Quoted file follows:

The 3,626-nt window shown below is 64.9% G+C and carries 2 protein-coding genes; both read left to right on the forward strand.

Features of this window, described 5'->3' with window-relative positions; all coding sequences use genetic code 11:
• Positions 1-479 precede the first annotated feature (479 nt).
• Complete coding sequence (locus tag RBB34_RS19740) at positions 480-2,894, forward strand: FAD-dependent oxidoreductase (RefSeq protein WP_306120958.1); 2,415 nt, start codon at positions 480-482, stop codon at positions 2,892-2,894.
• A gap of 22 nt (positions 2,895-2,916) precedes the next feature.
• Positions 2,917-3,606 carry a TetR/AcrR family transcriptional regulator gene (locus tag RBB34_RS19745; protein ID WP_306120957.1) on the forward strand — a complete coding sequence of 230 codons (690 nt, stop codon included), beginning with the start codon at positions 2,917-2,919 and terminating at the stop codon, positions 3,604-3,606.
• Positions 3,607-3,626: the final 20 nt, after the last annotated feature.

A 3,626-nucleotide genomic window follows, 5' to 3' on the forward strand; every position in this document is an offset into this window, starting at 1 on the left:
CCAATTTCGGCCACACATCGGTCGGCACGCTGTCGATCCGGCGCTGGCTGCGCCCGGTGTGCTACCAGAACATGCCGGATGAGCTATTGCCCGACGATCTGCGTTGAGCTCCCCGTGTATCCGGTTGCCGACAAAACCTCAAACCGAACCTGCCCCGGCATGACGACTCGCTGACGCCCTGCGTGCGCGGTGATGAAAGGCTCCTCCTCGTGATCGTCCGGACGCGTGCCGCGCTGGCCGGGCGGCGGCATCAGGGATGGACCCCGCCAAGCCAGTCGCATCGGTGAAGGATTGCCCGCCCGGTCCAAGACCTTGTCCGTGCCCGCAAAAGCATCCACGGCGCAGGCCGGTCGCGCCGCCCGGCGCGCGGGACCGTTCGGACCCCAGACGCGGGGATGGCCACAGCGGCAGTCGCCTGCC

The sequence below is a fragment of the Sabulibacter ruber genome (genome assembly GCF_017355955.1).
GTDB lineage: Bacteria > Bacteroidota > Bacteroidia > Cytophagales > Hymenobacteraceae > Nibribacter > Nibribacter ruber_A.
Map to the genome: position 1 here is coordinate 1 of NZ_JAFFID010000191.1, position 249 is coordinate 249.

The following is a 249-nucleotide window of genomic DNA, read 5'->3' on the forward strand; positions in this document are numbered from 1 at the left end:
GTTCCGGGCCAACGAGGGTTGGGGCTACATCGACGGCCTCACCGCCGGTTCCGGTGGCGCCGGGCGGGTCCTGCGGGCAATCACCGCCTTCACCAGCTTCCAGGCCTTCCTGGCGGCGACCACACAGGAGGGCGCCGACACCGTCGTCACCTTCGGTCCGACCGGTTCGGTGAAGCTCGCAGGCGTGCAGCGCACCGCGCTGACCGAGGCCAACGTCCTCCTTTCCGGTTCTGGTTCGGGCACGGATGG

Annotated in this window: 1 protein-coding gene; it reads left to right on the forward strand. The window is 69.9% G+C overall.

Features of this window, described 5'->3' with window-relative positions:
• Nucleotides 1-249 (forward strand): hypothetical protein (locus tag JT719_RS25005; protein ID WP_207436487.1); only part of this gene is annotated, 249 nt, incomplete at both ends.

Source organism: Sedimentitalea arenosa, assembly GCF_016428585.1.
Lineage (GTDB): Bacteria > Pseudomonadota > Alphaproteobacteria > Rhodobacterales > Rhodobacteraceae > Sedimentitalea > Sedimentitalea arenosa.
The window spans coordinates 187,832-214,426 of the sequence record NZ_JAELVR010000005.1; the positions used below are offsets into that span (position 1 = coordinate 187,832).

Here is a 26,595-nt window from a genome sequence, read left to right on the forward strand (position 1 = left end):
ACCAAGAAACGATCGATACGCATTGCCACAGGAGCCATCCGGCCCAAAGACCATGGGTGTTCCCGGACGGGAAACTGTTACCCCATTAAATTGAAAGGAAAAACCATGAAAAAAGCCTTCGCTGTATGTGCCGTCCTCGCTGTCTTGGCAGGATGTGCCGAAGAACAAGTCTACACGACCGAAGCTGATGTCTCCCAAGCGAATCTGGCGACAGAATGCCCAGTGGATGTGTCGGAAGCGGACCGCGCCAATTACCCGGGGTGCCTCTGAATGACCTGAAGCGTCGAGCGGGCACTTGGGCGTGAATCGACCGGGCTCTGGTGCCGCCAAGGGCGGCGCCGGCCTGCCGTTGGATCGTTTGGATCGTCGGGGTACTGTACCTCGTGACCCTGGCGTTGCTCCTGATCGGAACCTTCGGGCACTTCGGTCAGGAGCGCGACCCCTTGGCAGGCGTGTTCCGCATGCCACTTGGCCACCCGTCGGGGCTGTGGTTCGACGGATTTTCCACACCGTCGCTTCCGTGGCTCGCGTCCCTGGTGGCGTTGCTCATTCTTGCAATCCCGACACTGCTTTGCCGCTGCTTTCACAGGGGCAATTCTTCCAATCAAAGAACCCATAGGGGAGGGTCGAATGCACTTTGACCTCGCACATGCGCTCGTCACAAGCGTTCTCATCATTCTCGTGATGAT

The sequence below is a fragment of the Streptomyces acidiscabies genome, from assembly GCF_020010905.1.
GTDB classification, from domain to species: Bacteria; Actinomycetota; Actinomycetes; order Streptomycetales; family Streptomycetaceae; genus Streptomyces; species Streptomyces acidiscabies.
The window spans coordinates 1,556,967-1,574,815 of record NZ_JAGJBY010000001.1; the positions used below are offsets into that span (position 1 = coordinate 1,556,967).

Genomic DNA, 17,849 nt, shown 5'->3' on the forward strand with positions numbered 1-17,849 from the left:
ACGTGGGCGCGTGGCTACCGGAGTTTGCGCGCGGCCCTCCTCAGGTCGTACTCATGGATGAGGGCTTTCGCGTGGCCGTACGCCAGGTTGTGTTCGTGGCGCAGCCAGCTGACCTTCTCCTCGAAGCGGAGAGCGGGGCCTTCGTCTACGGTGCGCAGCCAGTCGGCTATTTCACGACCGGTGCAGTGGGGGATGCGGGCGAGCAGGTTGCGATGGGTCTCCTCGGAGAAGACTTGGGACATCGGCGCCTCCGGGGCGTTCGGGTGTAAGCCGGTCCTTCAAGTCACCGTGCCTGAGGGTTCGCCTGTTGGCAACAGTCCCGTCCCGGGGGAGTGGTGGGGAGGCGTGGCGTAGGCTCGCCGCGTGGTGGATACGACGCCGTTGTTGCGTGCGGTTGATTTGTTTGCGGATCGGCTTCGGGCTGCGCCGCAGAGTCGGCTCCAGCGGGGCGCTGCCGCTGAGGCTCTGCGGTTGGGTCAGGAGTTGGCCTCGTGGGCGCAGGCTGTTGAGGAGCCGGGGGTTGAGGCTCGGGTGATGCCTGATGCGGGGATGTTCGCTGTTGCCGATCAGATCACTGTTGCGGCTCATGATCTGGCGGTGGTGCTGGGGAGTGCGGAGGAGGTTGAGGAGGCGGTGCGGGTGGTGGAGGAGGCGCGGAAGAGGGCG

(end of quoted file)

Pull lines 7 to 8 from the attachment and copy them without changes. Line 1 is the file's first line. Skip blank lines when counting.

• Positions 3,607-3,626: the final 20 nt, after the last annotated feature.

A 3,626-nucleotide genomic window follows, 5' to 3' on the forward strand; every position in this document is an offset into this window, starting at 1 on the left: